This article has been reviewed by Wego’s editorial team to ensure that the content is up to date & accurate.

Last updated December 2020

In terms of total fatalities, the UK has recorded more than 61,000 counts of coronavirus-related deaths, making it among Europe’s most affected countries. As such, the campaign will see the British health authorities prioritizing the most vulnerable and those over 80, as well as staff in retirement homes and public health services. 

With many understandably hoping that the inoculation campaign would spell the beginning of the end of the pandemic, we take a closer look at the American-German alliance Pfizer/BioNTech vaccine, its efficacy, required doses and more, as it is rolled out to millions of people.

Here is everything you need to know about the COVID Vaccine in the United Kingdom.

What’s the latest update on COVID-19 vaccine in the UK?

The United Kingdom is the first in the world to have authorized the deployment of the COVID vaccine, specifically Pfizer/BioNTech vaccine. All eyes are currently on the United Kingdom as the country kicks-off its first COVID-19 vaccination campaign on Tuesday, 8 December 2020. 

In all, 50 hospital hubs equipped with ultra-cold storages have been set up in England and have begun to receive the first of the 800,000 initial doses of vaccine. According to the Ministry of Health, 1,500 vaccination centers will also be created.

The country has ordered 40 million doses of the Pfizer vaccine, protecting 20 million people, with two injections required three weeks apart. While ascertaining the vaccine’s availability for everyone remains up in the air, the UK health officials expect to procure up to 4 million doses of the Pfizer/BioNTech vaccine by the end of December.

With two doses required for each individual, the 40 million doses of vaccine the government has ordered so far will be enough to inoculate 20 million people, which translates to a third of the UK population.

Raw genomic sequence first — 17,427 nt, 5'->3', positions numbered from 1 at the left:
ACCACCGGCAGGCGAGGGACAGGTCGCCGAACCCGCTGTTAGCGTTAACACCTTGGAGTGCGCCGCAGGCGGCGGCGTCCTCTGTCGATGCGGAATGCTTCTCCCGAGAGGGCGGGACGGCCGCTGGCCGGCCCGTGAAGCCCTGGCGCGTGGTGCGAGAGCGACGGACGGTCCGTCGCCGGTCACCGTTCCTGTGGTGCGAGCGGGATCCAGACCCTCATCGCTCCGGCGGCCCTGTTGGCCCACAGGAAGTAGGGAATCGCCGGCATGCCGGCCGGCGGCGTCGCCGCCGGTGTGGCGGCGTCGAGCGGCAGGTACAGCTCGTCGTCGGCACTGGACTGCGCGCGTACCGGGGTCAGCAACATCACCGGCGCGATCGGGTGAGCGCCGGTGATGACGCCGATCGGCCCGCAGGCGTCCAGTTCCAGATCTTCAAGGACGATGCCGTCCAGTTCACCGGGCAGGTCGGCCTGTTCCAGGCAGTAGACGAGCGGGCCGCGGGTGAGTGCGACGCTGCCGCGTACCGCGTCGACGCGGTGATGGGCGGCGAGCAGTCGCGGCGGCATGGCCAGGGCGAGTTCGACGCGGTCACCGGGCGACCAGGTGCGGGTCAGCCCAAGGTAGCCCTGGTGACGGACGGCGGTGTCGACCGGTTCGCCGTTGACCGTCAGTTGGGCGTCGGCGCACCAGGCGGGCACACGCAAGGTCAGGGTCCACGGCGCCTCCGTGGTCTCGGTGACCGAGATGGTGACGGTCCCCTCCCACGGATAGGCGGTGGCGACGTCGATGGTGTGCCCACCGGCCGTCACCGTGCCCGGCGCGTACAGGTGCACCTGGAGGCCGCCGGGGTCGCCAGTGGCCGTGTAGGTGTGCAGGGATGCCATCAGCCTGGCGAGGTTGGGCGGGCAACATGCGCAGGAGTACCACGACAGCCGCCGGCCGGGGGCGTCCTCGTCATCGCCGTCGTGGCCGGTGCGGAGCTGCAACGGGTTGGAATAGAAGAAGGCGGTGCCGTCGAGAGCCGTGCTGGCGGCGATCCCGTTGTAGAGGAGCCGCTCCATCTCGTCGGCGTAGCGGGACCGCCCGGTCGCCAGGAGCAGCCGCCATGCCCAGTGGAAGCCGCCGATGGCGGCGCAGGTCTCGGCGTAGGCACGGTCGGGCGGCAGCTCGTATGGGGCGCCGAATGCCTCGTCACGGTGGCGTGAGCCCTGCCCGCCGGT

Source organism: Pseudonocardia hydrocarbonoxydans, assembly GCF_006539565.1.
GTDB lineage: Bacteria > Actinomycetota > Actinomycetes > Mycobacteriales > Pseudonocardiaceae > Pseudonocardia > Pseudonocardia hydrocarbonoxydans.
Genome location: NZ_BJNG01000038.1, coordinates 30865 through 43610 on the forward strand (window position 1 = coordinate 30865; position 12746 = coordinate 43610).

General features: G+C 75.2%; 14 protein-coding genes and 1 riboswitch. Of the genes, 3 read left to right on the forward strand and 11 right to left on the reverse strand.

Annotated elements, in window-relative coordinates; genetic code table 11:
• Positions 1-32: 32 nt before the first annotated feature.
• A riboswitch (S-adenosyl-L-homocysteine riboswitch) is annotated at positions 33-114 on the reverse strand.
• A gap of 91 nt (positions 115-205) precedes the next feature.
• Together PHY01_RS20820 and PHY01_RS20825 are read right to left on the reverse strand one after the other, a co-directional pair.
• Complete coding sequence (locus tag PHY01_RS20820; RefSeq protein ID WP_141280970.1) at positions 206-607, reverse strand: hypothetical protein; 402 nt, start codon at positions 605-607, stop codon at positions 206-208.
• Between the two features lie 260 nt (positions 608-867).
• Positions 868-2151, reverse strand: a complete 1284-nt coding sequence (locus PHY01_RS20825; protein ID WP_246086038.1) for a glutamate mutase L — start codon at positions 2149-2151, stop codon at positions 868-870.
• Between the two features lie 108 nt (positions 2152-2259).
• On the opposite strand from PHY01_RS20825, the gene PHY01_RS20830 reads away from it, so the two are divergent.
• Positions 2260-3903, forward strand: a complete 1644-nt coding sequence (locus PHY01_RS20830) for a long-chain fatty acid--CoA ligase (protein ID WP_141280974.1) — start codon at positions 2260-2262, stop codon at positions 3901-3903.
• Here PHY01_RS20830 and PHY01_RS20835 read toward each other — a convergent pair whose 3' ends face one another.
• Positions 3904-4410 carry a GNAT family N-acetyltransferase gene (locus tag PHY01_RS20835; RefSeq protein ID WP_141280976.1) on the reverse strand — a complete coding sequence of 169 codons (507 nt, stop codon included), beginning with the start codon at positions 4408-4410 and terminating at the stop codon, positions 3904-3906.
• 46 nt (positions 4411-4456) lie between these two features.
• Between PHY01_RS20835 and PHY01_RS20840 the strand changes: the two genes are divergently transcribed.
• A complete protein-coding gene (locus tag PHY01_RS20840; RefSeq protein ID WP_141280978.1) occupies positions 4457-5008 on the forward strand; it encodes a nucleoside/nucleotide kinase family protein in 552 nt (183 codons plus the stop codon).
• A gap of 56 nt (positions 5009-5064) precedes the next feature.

How effective and safe is the vaccine?

Pfizer and BioNTech had released a joint statement claiming their vaccine was 95% effective in preventing infection, based on a final analysis of the Phase 3 trial. The high level of efficacy was consistent across age, race and ethnicity demographics, and was even observed in adults over 65 years of age.

The phase 3 trial involved over 43,000 enrolled participants, with no serious safety concerns observed. Some of the observable side effects were fatigue and headache at the percentiles of 3.8 and 2.0 respectively.

While there are currently concerns over whether the vaccine prompted allergic reactions in people with known history of severe allergy, the case is being investigated and people with severe allergic reactions to other medicines or foods are cautioned to delay vaccination until the investigation reaches a conclusion.


Vaccine priority list: When am I going to get vaccinated?

People on the priority list will be the first ones to receive the vaccine. The priority list is as follows:

Image ©

After the priority list has been exhausted, everyone else will then be given the chance for the inoculation jab. You should avoid going to your GP or calling the NHS 111 as the authorities will inform you of when and where your inoculation will take place.